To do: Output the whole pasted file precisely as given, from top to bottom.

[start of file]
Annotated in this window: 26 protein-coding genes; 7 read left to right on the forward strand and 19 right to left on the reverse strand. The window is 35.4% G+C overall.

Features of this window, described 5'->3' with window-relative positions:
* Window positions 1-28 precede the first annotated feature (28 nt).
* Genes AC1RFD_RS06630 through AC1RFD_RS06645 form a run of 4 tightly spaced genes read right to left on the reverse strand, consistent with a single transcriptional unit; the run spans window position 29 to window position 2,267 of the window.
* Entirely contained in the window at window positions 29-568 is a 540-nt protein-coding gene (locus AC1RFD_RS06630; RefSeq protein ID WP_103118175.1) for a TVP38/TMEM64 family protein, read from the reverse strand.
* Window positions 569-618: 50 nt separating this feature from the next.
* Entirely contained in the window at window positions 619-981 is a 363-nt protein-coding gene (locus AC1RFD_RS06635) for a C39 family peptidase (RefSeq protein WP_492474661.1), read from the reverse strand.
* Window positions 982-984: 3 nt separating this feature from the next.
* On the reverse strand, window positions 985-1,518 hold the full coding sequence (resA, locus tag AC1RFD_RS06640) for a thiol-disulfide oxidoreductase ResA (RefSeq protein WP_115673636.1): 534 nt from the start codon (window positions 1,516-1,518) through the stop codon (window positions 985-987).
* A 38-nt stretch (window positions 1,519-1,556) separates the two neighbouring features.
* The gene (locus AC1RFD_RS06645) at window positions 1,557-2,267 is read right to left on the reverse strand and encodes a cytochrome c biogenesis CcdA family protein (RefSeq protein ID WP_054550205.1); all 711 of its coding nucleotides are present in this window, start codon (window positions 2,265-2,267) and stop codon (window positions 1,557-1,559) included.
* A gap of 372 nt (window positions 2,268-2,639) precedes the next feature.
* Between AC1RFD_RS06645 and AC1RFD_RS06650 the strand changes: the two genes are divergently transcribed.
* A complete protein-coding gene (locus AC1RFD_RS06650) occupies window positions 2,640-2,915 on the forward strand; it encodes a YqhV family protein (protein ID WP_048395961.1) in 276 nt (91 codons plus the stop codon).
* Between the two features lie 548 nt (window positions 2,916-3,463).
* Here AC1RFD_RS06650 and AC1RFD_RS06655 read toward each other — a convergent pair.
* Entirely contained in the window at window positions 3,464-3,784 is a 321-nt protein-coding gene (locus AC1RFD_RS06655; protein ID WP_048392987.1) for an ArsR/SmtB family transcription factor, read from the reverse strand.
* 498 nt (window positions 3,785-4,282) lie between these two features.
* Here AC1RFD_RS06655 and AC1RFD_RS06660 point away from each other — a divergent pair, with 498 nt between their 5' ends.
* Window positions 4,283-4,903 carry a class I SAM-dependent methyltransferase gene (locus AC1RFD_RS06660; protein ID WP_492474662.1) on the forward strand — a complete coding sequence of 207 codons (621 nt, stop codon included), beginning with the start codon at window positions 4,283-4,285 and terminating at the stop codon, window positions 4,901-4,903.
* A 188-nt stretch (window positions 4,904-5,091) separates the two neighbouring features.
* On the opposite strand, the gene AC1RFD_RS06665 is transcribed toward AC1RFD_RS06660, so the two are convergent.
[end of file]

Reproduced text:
Annotated in this window: 26 protein-coding genes; 7 read left to right on the forward strand and 19 right to left on the reverse strand. The window is 35.4% G+C overall.

Features of this window, described 5'->3' with window-relative positions:
* Window positions 1-28 precede the first annotated feature (28 nt).
* Genes AC1RFD_RS06630 through AC1RFD_RS06645 form a run of 4 tightly spaced genes read right to left on the reverse strand, consistent with a single transcriptional unit; the run spans window position 29 to window position 2,267 of the window.
* Entirely contained in the window at window positions 29-568 is a 540-nt protein-coding gene (locus AC1RFD_RS06630; RefSeq protein ID WP_103118175.1) for a TVP38/TMEM64 family protein, read from the reverse strand.
* Window positions 569-618: 50 nt separating this feature from the next.
* Entirely contained in the window at window positions 619-981 is a 363-nt protein-coding gene (locus AC1RFD_RS06635) for a C39 family peptidase (RefSeq protein WP_492474661.1), read from the reverse strand.
* Window positions 982-984: 3 nt separating this feature from the next.
* On the reverse strand, window positions 985-1,518 hold the full coding sequence (resA, locus tag AC1RFD_RS06640) for a thiol-disulfide oxidoreductase ResA (RefSeq protein WP_115673636.1): 534 nt from the start codon (window positions 1,516-1,518) through the stop codon (window positions 985-987).
* A 38-nt stretch (window positions 1,519-1,556) separates the two neighbouring features.
* The gene (locus AC1RFD_RS06645) at window positions 1,557-2,267 is read right to left on the reverse strand and encodes a cytochrome c biogenesis CcdA family protein (RefSeq protein ID WP_054550205.1); all 711 of its coding nucleotides are present in this window, start codon (window positions 2,265-2,267) and stop codon (window positions 1,557-1,559) included.
* A gap of 372 nt (window positions 2,268-2,639) precedes the next feature.
* Between AC1RFD_RS06645 and AC1RFD_RS06650 the strand changes: the two genes are divergently transcribed.
* A complete protein-coding gene (locus AC1RFD_RS06650) occupies window positions 2,640-2,915 on the forward strand; it encodes a YqhV family protein (protein ID WP_048395961.1) in 276 nt (91 codons plus the stop codon).
* Between the two features lie 548 nt (window positions 2,916-3,463).
* Here AC1RFD_RS06650 and AC1RFD_RS06655 read toward each other — a convergent pair.
* Entirely contained in the window at window positions 3,464-3,784 is a 321-nt protein-coding gene (locus AC1RFD_RS06655; protein ID WP_048392987.1) for an ArsR/SmtB family transcription factor, read from the reverse strand.
* 498 nt (window positions 3,785-4,282) lie between these two features.
* Here AC1RFD_RS06655 and AC1RFD_RS06660 point away from each other — a divergent pair, with 498 nt between their 5' ends.
* Window positions 4,283-4,903 carry a class I SAM-dependent methyltransferase gene (locus AC1RFD_RS06660; protein ID WP_492474662.1) on the forward strand — a complete coding sequence of 207 codons (621 nt, stop codon included), beginning with the start codon at window positions 4,283-4,285 and terminating at the stop codon, window positions 4,901-4,903.
* A 188-nt stretch (window positions 4,904-5,091) separates the two neighbouring features.
* On the opposite strand, the gene AC1RFD_RS06665 is transcribed toward AC1RFD_RS06660, so the two are convergent.